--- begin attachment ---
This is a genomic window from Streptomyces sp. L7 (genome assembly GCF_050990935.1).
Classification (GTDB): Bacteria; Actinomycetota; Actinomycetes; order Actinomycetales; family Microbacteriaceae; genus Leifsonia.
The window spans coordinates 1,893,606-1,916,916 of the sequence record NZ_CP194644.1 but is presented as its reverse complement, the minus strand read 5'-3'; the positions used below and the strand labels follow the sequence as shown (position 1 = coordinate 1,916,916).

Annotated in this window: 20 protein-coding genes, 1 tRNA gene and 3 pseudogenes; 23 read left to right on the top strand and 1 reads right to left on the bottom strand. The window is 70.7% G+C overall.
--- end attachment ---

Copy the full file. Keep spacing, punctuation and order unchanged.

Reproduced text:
This is a genomic window from Streptomyces sp. L7 (genome assembly GCF_050990935.1).
Classification (GTDB): Bacteria; Actinomycetota; Actinomycetes; order Actinomycetales; family Microbacteriaceae; genus Leifsonia.
The window spans coordinates 1,893,606-1,916,916 of the sequence record NZ_CP194644.1 but is presented as its reverse complement, the minus strand read 5'-3'; the positions used below and the strand labels follow the sequence as shown (position 1 = coordinate 1,916,916).

Annotated in this window: 20 protein-coding genes, 1 tRNA gene and 3 pseudogenes; 23 read left to right on the top strand and 1 reads right to left on the bottom strand. The window is 70.7% G+C overall.